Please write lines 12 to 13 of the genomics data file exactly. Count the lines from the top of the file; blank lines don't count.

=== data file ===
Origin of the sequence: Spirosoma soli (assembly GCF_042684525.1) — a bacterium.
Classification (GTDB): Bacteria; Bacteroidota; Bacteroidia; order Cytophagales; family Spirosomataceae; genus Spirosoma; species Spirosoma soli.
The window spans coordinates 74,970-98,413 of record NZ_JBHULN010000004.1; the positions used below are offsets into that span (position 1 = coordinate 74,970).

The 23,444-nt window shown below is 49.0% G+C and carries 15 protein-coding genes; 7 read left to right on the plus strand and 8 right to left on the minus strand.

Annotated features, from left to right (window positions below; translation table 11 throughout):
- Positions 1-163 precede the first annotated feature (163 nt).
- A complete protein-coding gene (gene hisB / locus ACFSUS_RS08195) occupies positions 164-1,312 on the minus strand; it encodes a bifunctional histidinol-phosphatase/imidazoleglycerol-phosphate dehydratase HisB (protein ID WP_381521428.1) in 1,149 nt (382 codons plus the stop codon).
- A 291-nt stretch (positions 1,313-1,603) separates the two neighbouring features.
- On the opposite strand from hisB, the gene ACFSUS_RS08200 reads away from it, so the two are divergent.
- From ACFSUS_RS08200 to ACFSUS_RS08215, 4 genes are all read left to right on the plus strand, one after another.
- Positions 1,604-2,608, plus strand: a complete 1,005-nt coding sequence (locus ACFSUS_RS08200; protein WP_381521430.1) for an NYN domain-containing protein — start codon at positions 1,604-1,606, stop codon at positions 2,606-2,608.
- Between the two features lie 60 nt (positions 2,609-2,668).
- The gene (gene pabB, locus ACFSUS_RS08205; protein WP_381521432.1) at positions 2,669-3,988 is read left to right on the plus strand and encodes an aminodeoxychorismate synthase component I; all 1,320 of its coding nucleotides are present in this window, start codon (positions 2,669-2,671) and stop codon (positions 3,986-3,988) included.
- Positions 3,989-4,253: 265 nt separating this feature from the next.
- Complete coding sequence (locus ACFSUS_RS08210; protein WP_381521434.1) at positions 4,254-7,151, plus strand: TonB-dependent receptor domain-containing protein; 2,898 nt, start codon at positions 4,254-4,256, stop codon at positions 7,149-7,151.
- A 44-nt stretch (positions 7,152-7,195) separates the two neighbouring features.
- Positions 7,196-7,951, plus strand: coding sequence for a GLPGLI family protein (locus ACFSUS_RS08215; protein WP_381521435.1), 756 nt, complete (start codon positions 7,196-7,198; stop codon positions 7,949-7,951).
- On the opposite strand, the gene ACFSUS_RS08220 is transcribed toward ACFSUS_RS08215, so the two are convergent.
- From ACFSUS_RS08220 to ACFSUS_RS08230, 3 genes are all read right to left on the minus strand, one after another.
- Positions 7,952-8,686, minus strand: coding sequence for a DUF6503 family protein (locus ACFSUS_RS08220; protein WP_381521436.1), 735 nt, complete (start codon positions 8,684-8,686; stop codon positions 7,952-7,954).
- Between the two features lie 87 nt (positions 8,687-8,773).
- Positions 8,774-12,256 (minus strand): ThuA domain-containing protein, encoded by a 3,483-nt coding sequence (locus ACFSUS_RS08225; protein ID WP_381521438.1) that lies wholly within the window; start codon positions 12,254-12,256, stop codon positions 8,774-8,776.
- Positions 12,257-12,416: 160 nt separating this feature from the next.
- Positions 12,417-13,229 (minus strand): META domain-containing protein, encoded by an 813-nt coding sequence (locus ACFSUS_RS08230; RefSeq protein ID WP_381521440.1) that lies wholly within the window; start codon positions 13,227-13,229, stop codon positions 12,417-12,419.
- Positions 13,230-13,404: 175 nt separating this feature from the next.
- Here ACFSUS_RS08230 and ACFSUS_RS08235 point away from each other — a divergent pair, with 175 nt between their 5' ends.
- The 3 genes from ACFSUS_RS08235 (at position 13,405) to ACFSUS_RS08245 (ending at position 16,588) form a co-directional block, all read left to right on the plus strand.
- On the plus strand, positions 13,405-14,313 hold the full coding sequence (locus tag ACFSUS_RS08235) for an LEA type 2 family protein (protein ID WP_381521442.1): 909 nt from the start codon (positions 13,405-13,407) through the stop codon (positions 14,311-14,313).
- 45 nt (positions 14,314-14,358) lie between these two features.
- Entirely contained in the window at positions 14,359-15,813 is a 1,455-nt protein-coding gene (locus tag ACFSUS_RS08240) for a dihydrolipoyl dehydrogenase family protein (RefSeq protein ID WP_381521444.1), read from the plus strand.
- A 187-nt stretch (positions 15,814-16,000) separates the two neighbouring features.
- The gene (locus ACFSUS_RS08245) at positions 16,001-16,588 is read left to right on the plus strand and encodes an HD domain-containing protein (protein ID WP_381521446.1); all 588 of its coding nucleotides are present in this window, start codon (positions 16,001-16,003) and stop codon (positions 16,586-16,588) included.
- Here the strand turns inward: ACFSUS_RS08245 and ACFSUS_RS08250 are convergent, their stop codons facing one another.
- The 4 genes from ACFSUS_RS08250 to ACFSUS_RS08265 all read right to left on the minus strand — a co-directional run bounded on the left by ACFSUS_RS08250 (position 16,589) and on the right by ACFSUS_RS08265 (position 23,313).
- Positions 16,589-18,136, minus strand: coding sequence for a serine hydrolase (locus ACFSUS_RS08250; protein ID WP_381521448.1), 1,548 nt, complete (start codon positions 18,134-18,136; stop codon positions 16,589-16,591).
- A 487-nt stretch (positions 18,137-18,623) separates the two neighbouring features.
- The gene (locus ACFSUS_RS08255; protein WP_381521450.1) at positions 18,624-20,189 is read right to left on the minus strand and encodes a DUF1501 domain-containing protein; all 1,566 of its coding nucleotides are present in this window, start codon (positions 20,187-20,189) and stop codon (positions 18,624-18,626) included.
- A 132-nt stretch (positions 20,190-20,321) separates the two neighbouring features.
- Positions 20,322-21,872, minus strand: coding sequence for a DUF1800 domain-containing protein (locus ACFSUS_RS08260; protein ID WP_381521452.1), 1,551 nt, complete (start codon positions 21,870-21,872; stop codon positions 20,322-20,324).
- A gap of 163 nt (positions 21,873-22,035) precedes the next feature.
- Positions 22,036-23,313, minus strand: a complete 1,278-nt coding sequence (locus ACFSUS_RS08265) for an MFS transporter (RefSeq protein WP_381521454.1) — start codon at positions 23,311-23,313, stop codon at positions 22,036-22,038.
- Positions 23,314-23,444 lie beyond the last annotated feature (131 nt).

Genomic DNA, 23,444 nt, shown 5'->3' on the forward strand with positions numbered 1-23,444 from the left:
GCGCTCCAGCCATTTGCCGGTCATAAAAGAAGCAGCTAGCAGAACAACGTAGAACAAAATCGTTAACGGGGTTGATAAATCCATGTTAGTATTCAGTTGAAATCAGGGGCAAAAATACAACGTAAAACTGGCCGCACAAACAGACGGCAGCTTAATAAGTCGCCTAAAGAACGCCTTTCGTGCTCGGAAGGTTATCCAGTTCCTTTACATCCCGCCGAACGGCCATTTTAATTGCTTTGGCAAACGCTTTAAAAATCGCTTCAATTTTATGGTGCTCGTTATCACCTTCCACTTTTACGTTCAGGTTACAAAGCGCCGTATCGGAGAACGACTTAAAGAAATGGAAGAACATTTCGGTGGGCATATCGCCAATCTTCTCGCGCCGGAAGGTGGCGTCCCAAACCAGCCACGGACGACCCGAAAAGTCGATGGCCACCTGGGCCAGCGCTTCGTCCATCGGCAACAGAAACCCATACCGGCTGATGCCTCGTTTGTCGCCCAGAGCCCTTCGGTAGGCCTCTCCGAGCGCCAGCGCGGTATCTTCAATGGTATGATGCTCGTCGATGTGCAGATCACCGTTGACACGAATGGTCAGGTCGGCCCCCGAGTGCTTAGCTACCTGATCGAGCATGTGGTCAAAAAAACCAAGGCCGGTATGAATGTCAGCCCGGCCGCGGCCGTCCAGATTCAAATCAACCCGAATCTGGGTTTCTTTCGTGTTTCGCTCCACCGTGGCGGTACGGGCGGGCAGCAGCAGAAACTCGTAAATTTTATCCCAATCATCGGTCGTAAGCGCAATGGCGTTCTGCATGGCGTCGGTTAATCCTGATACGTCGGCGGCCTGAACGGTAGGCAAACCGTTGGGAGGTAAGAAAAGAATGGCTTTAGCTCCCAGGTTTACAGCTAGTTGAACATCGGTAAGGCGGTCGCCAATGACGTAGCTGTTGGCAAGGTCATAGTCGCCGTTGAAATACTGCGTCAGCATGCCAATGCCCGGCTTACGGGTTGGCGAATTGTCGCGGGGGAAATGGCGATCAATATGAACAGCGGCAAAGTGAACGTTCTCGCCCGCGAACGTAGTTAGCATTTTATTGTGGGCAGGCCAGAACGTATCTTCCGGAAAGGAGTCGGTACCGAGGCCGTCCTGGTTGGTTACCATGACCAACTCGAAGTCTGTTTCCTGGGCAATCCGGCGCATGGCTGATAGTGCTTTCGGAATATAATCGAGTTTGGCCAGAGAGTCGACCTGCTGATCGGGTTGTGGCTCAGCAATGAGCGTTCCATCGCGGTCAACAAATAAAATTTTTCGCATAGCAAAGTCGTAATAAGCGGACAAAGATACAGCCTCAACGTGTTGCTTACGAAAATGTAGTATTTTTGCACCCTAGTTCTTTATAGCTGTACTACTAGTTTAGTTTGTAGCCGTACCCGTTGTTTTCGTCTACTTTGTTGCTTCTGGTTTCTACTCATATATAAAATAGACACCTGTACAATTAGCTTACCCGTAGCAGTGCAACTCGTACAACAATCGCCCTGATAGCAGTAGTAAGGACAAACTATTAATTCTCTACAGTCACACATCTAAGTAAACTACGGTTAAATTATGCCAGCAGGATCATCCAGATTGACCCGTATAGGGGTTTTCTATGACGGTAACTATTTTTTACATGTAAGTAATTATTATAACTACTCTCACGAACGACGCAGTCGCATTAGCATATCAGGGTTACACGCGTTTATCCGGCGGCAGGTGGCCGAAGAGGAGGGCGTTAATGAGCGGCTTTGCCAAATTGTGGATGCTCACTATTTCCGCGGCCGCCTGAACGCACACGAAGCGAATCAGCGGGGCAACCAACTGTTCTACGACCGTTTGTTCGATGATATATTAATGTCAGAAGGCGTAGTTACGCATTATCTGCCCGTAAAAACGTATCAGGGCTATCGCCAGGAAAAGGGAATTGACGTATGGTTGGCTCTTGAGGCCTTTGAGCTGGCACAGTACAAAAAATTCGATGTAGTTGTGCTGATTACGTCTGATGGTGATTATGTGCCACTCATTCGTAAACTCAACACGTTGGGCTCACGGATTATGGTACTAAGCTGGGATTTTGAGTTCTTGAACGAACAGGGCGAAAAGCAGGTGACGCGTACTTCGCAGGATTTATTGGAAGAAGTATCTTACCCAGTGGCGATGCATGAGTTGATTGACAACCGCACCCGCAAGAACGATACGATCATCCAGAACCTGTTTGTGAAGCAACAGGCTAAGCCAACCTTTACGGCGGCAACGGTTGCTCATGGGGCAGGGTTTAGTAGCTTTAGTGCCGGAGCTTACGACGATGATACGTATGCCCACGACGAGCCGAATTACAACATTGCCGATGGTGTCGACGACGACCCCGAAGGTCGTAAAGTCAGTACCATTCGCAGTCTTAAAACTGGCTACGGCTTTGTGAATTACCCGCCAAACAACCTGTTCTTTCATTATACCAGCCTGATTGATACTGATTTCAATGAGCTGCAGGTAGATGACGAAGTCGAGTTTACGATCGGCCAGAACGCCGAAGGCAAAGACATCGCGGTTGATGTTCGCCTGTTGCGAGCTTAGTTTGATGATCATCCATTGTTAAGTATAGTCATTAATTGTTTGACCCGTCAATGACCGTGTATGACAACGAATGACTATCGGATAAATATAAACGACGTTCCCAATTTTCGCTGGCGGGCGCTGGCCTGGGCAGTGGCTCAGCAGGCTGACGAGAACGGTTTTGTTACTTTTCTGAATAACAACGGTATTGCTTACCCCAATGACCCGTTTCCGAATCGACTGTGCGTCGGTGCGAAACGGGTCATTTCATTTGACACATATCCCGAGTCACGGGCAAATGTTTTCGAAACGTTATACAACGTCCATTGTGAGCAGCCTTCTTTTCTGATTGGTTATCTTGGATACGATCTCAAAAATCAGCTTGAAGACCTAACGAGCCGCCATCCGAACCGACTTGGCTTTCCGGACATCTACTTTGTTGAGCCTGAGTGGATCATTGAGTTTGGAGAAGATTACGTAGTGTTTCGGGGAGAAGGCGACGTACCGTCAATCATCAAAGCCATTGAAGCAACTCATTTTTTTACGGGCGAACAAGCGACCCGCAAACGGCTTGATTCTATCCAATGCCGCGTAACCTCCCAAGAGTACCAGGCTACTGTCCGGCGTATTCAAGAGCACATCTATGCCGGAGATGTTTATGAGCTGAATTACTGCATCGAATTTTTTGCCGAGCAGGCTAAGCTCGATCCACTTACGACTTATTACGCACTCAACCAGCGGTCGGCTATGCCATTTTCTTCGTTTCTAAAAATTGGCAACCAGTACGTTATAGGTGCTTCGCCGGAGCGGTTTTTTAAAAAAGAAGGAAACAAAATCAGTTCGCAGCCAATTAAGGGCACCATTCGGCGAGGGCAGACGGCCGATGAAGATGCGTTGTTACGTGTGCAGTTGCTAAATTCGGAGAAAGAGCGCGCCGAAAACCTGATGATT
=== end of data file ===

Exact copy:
- Between the two features lie 60 nt (positions 2,609-2,668).
- The gene (gene pabB, locus ACFSUS_RS08205; protein WP_381521432.1) at positions 2,669-3,988 is read left to right on the plus strand and encodes an aminodeoxychorismate synthase component I; all 1,320 of its coding nucleotides are present in this window, start codon (positions 2,669-2,671) and stop codon (positions 3,986-3,988) included.